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CLF Pops as US Slaps Tariffs on Chinese Steel Shipped via Vietnam

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US steel stocks’ roller coaster ride continues

US steel stocks (SLX) and Cleveland-Cliffs (CLF) have been on a roller coaster ride that refuses to calm down, underpinned by Trump’s policy flip-flops, especially on trade tariffs. CLF saw a lot of ups and downs, first due to recommendations of the US Department of Commerce, then the imposition of steel tariffs, and finally the exemption of some countries from tariffs, which toned down the overall impact. Just yesterday we discussed how steel stocks and CLF were down after the US-China trade war was put on hold for the time being. However, it seems like steel stocks have something to cheer about after all.

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Imposition of tariffs on Chinese steel shipped via Vietnam

The US Department of Commerce imposed tariffs on steel imported from Vietnam that originated in China. After the department’s findings that these steel products were evading the US anti-dumping and anti-subsidy orders, these tariffs were imposed. In addition, US Treasury Secretary, Steven Mnuchin, also said that the recent trade negotiations will not impact the steel and aluminum tariffs on China.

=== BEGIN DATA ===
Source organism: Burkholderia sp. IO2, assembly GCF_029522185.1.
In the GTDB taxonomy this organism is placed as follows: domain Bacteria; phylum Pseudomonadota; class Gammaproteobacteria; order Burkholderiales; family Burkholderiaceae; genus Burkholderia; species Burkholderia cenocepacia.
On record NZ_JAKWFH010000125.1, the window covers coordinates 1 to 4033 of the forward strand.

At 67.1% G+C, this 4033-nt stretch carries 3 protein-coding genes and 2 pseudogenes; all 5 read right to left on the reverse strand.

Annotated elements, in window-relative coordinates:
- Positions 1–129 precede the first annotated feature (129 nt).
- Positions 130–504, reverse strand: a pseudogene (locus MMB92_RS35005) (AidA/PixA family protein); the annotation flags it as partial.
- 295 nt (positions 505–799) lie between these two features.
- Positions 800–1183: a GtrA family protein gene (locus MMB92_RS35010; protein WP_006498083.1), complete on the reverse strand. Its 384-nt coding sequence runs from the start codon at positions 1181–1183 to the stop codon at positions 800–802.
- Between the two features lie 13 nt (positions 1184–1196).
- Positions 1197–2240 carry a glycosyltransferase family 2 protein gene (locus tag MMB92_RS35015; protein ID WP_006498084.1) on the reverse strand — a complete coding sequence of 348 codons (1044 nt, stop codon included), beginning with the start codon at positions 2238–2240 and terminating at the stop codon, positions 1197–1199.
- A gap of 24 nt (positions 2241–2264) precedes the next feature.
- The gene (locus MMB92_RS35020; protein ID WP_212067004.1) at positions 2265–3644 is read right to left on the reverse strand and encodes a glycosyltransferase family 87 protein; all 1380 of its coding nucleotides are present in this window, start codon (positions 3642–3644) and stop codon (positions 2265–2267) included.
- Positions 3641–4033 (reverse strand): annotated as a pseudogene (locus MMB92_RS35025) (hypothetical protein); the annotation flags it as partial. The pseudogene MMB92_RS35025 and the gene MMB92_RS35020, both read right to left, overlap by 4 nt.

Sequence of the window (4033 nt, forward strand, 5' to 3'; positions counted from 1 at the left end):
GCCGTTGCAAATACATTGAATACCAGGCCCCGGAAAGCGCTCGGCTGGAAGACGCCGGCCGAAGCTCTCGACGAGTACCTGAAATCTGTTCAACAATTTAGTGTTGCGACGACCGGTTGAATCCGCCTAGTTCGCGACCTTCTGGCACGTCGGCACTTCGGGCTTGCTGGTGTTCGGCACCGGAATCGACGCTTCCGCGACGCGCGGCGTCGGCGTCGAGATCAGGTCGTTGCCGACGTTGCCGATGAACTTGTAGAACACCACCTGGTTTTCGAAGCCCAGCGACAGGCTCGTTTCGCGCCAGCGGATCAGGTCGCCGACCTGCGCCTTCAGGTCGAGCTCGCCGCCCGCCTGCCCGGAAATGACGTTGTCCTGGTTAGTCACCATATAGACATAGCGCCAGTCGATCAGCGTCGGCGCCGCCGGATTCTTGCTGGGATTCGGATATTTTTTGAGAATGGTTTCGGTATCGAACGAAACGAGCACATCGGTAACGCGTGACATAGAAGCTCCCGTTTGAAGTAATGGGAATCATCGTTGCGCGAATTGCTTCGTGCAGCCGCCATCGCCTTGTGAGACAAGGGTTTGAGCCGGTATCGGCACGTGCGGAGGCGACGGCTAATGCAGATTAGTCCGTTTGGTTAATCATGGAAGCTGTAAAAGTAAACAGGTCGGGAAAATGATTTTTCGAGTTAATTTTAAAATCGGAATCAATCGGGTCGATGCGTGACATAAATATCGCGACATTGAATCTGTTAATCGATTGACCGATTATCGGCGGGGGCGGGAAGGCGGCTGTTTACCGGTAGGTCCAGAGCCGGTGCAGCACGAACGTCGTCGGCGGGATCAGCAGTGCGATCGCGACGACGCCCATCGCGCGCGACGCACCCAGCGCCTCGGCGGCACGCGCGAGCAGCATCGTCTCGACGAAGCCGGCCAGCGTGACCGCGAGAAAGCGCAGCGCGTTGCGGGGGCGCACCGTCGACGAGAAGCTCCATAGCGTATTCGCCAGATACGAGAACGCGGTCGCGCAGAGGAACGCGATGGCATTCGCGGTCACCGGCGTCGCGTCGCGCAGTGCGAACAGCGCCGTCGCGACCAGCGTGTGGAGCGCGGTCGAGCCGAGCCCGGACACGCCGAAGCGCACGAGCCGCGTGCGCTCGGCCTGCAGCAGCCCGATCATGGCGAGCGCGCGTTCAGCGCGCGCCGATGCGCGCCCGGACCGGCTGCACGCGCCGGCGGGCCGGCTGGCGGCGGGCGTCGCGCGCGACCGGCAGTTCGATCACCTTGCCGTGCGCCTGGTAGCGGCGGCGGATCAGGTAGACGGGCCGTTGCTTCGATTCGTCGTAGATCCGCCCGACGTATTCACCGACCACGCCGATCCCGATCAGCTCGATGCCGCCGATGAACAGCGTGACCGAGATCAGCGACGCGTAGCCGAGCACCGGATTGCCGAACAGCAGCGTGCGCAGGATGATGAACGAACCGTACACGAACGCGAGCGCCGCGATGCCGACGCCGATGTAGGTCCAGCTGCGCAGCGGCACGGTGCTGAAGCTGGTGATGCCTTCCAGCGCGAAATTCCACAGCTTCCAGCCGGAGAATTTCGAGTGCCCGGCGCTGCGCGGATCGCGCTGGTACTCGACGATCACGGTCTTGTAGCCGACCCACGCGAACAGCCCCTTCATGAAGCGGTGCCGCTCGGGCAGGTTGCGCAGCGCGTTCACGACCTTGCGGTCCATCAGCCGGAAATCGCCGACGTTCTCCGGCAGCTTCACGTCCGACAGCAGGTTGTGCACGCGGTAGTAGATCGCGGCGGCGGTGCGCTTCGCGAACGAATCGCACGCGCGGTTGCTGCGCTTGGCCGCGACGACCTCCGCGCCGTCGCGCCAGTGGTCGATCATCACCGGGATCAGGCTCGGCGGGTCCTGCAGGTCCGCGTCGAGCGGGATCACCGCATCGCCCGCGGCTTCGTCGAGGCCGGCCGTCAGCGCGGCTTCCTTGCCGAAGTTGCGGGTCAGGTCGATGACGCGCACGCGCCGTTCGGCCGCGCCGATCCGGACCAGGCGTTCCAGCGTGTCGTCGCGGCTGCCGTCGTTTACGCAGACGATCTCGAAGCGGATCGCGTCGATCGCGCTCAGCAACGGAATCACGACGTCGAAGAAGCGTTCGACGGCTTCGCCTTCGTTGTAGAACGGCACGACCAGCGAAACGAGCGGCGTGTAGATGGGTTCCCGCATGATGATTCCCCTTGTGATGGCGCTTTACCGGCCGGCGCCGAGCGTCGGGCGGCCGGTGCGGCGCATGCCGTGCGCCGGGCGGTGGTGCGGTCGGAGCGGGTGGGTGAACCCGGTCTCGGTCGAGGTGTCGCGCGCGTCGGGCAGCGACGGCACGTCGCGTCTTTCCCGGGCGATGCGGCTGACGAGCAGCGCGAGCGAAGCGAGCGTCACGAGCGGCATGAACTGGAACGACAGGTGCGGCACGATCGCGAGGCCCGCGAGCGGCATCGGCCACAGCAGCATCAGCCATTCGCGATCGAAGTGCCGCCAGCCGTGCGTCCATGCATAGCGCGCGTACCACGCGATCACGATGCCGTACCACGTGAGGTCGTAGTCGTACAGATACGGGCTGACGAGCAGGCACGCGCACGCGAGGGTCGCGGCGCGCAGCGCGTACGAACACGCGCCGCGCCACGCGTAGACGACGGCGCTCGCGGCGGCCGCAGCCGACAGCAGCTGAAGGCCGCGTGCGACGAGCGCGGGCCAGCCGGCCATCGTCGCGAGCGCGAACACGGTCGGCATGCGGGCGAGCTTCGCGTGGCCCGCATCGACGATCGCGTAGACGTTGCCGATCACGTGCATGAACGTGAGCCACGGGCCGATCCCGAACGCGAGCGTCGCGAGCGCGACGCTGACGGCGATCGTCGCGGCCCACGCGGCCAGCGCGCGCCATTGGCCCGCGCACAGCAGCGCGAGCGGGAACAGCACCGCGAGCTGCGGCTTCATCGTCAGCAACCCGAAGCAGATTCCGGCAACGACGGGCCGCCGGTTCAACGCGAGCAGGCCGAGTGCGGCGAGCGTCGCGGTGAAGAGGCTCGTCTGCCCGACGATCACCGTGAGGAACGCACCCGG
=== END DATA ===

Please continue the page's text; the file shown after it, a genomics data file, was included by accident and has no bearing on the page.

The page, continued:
CLF and peers rise on steel import duties

After the news came about, US steel stocks (SLX) started trading in the green again led by Cleveland-Cliffs, which gained 2.6%. AK Steel (AKS) and U.S. Steel (X) followed with a 2.3% rise and a 2.1% rise, respectively. In contrast to steel stocks, the US equity markets fell yesterday due to the uncertainty over the outcome of US-China trade talks. The decline was led by the Dow Jones Industrial Average Index (DOW), which slipped 0.70%. A similar decline was reflected in the SPDR Dow Jones Industrial Average ETF (DIA), which tracks the DOW. The SPDR S&P 500 ETF Trust (SPY), which tracks the S&P 500 Index, fell 0.28%. The industrial stocks led the market’s decline with Boeing (BA), Caterpillar (CAT), and 3M (MMM) falling 2.5%, 1.7%, and 1.4%, respectively.

In the next part, we’ll elaborate on the duties slapped on Vietnamese steel originated in China, and how these duties could impact Cleveland Cliffs and its US peers.

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